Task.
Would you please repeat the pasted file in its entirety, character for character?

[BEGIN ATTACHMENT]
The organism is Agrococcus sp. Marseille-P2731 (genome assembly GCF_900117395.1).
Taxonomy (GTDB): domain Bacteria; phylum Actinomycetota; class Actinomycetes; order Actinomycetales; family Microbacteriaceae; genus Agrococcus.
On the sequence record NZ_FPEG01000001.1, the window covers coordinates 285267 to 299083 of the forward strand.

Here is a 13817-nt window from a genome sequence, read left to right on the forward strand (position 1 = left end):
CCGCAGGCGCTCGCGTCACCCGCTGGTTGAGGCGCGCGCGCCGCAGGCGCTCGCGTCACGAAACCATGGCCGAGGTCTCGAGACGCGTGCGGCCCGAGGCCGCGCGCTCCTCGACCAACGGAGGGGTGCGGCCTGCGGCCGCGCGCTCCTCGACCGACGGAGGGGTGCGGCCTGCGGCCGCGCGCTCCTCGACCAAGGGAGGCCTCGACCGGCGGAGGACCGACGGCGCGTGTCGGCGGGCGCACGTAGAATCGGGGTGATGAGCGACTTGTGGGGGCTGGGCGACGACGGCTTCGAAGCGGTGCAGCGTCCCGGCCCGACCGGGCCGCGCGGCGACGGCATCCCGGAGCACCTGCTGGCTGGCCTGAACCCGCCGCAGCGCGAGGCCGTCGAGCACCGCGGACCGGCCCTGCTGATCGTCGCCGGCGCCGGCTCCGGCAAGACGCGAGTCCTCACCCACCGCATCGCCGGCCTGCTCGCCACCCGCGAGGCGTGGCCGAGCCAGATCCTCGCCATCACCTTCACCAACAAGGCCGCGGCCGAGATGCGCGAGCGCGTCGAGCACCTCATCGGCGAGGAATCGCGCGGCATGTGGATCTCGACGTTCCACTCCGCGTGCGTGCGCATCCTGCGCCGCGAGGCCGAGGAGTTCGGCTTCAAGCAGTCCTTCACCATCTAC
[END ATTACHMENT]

The organism is Agrococcus sp. Marseille-P2731 (genome assembly GCF_900117395.1).
Taxonomy (GTDB): domain Bacteria; phylum Actinomycetota; class Actinomycetes; order Actinomycetales; family Microbacteriaceae; genus Agrococcus.
On the sequence record NZ_FPEG01000001.1, the window covers coordinates 285267 to 299083 of the forward strand.

Here is a 13817-nt window from a genome sequence, read left to right on the forward strand (position 1 = left end):
CCGCAGGCGCTCGCGTCACCCGCTGGTTGAGGCGCGCGCGCCGCAGGCGCTCGCGTCACGAAACCATGGCCGAGGTCTCGAGACGCGTGCGGCCCGAGGCCGCGCGCTCCTCGACCAACGGAGGGGTGCGGCCTGCGGCCGCGCGCTCCTCGACCGACGGAGGGGTGCGGCCTGCGGCCGCGCGCTCCTCGACCAAGGGAGGCCTCGACCGGCGGAGGACCGACGGCGCGTGTCGGCGGGCGCACGTAGAATCGGGGTGATGAGCGACTTGTGGGGGCTGGGCGACGACGGCTTCGAAGCGGTGCAGCGTCCCGGCCCGACCGGGCCGCGCGGCGACGGCATCCCGGAGCACCTGCTGGCTGGCCTGAACCCGCCGCAGCGCGAGGCCGTCGAGCACCGCGGACCGGCCCTGCTGATCGTCGCCGGCGCCGGCTCCGGCAAGACGCGAGTCCTCACCCACCGCATCGCCGGCCTGCTCGCCACCCGCGAGGCGTGGCCGAGCCAGATCCTCGCCATCACCTTCACCAACAAGGCCGCGGCCGAGATGCGCGAGCGCGTCGAGCACCTCATCGGCGAGGAATCGCGCGGCATGTGGATCTCGACGTTCCACTCCGCGTGCGTGCGCATCCTGCGCCGCGAGGCCGAGGAGTTCGGCTTCAAGCAGTCCTTCACCATCTAC